Many Alabama residents do not have a strong desire to become involved in court proceedings. Of course, individuals are often not involved in a case willingly, but rather only when they need to be, as is the case in a divorce. In any event, individuals who are part of a court case usually hope that the matter can be resolved as quickly as possible.
This is not always the case, however, as exemplified by one recent case that has lasted 17 years. The divorce case involves two law professors who were only married for 10 years, but have now been involved in court proceedings for 17 years.
Of course, this is an extreme case, the length of which is unheard of. The divorce lasted about five years in the case, which is about five times longer than a typical divorce. Since then, the couple has engaged in a number of disputes, including child support disputes, that have brought the couple back to court.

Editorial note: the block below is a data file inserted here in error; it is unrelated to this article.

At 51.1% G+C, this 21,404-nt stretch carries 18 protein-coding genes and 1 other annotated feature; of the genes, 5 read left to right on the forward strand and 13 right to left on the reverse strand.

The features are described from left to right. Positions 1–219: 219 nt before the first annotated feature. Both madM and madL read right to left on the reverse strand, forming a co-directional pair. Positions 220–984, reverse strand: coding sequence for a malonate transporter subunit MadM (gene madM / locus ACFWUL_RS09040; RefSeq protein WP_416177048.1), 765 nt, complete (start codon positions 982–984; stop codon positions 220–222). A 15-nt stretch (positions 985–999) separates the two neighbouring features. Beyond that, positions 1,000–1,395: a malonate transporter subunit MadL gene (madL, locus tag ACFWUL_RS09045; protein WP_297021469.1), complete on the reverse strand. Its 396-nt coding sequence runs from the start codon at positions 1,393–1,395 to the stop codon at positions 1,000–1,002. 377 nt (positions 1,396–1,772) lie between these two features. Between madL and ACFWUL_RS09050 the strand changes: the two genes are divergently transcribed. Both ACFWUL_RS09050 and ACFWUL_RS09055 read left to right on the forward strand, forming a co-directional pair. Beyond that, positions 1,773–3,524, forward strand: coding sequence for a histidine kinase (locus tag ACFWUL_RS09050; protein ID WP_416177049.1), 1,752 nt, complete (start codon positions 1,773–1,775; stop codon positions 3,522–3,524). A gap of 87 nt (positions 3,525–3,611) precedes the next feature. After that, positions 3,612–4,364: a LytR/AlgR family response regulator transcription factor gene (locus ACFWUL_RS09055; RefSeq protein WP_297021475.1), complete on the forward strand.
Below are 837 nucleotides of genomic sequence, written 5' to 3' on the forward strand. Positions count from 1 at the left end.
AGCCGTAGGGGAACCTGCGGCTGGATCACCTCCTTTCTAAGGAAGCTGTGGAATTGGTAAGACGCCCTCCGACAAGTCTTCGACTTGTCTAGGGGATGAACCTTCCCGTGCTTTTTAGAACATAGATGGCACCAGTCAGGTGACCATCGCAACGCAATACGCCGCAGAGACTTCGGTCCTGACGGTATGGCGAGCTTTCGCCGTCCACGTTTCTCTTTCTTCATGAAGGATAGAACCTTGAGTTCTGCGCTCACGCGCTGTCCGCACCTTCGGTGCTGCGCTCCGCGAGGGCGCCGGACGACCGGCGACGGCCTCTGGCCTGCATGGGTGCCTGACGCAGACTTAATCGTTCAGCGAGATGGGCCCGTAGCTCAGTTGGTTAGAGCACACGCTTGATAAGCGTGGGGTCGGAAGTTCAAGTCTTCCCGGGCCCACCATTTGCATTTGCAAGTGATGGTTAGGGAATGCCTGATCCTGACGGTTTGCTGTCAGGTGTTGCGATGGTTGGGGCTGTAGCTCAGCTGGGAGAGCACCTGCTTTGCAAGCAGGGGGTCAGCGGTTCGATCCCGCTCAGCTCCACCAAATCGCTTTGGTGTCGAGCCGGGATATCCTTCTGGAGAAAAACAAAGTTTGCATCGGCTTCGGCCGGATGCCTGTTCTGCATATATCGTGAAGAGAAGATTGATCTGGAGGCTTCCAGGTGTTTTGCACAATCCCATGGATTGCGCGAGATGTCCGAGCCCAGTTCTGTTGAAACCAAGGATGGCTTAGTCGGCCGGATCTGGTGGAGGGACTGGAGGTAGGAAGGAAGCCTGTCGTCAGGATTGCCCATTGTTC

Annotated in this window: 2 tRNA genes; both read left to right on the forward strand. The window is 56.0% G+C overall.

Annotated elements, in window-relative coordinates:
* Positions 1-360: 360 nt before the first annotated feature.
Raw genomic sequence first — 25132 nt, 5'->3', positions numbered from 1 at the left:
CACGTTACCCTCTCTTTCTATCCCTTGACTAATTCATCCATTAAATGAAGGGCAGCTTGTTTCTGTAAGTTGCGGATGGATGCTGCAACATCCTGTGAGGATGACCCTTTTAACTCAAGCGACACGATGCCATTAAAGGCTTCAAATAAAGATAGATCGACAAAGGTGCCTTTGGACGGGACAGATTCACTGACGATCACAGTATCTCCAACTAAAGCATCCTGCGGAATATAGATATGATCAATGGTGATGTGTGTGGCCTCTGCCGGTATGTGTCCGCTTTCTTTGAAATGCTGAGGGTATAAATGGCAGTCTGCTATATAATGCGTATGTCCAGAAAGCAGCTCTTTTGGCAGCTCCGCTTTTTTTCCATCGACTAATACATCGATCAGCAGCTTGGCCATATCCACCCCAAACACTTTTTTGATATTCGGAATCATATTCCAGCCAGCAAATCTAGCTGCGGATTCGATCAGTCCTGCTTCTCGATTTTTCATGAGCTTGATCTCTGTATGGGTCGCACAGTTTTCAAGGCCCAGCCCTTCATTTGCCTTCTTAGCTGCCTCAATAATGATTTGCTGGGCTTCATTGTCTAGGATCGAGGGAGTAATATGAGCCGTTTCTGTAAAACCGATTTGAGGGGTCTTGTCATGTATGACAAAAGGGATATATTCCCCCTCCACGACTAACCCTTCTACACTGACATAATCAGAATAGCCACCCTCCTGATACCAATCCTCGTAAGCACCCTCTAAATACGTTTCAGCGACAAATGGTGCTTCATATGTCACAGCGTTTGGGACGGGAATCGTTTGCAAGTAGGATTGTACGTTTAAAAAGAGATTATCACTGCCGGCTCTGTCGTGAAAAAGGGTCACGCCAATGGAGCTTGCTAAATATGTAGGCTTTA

While most cases do not last as long as this one, there are occasions where individuals must go back to court, even after the divorce judgment is entered. For instance, where a custody dispute develops, one party may try modifying a child custody order. This can be accomplished by filing a motion for child custody modification, usually with the court that entered the initial judgment.
In these circumstances, it may be necessary to show whether the child custody circumstances have changed, particularly if the party seeks to modify the initial order within a relatively short time after the judgment is entered. Courts have the power to modify child custody or child support orders, but will usually only do so if the circumstances have changed such that the initial order should not stand.
Source: Alabama’s 13, “Divorce-related legal feud in Ohio lasts 17 years,” Aug. 12, 2013